Scientists generally trace the domestication of the wild ox, or aurochs, to about 10,000 years ago in ancient Turkey or nearby parts of southwest Asia. These beasts of burden then served as the founding population for modern cattle breeds throughout the world, the predominant theory holds. A new mitochondrial DNA study in living cattle breaks from the scientific herd on this issue.
Genetically discrete breeds of African, Asian, and European cattle existed 22,000 years ago or more, suggesting that domestication arose separately on each continent, assert Daniel G. Bradley, a geneticist at Trinity College in Dublin, and his colleagues.
The genetic findings lend support to the controversial proposal, advanced by Fred Wendorf of Southern Methodist University in Dallas and his coworkers, that cattle domestication emerged in northeastern Africa around 9,000 years ago, independent of any other domestications. At that time, summer rains in the eastern Sahara attracted seasonal occupations by herders, Wendorf argues.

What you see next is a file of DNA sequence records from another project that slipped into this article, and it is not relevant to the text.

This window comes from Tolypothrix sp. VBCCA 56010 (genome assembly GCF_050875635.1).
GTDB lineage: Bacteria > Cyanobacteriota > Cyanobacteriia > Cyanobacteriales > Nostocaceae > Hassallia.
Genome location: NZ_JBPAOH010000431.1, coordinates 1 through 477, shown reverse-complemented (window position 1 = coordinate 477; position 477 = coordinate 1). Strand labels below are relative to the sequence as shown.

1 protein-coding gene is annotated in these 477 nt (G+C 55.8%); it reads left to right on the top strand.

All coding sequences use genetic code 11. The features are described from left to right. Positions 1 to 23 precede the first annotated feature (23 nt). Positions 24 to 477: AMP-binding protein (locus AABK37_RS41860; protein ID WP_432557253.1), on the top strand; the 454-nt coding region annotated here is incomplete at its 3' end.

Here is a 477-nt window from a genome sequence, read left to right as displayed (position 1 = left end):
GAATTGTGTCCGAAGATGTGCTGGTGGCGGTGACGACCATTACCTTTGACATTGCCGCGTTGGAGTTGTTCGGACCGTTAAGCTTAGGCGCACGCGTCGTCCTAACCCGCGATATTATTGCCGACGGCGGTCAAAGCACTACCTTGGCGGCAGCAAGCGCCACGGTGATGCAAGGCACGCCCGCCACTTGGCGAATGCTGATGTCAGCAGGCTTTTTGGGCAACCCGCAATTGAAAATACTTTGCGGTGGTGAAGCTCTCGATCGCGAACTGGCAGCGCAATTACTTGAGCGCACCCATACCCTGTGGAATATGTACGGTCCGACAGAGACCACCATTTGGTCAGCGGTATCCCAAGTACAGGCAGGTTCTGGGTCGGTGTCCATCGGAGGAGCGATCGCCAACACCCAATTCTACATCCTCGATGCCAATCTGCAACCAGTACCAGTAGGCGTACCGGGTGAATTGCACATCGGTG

"[Bradley's] article presents strong evidence that African domestic cattle have long been genetically separate from European and Asian cattle," Wendorf says. "Three centers of cattle domestication may have existed, with no crossbreeding of animals until sometime after 2,000 years ago."
The Irish researchers extracted mitochondrial DNA, which is inherited only through the …